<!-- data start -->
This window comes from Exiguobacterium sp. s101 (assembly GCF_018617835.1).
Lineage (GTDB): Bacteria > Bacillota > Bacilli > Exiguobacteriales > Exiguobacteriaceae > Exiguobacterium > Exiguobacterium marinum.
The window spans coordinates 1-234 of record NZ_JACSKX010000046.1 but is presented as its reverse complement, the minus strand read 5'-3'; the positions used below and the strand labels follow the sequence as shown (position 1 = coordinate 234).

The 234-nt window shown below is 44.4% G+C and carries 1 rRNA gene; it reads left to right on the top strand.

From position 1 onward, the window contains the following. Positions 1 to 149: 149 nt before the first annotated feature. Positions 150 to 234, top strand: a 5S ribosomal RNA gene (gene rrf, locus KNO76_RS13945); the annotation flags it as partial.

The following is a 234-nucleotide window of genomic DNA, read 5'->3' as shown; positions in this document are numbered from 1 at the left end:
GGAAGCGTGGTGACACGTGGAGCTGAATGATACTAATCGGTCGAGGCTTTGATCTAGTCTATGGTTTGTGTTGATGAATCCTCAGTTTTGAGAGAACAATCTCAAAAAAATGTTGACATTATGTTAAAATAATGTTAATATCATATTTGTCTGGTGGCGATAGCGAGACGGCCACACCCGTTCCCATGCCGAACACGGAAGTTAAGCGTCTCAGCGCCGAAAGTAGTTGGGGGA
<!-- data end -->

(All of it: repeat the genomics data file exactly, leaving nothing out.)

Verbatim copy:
This window comes from Exiguobacterium sp. s101 (assembly GCF_018617835.1).
Lineage (GTDB): Bacteria > Bacillota > Bacilli > Exiguobacteriales > Exiguobacteriaceae > Exiguobacterium > Exiguobacterium marinum.
The window spans coordinates 1-234 of record NZ_JACSKX010000046.1 but is presented as its reverse complement, the minus strand read 5'-3'; the positions used below and the strand labels follow the sequence as shown (position 1 = coordinate 234).

The 234-nt window shown below is 44.4% G+C and carries 1 rRNA gene; it reads left to right on the top strand.

From position 1 onward, the window contains the following. Positions 1 to 149: 149 nt before the first annotated feature. Positions 150 to 234, top strand: a 5S ribosomal RNA gene (gene rrf, locus KNO76_RS13945); the annotation flags it as partial.

The following is a 234-nucleotide window of genomic DNA, read 5'->3' as shown; positions in this document are numbered from 1 at the left end:
GGAAGCGTGGTGACACGTGGAGCTGAATGATACTAATCGGTCGAGGCTTTGATCTAGTCTATGGTTTGTGTTGATGAATCCTCAGTTTTGAGAGAACAATCTCAAAAAAATGTTGACATTATGTTAAAATAATGTTAATATCATATTTGTCTGGTGGCGATAGCGAGACGGCCACACCCGTTCCCATGCCGAACACGGAAGTTAAGCGTCTCAGCGCCGAAAGTAGTTGGGGGA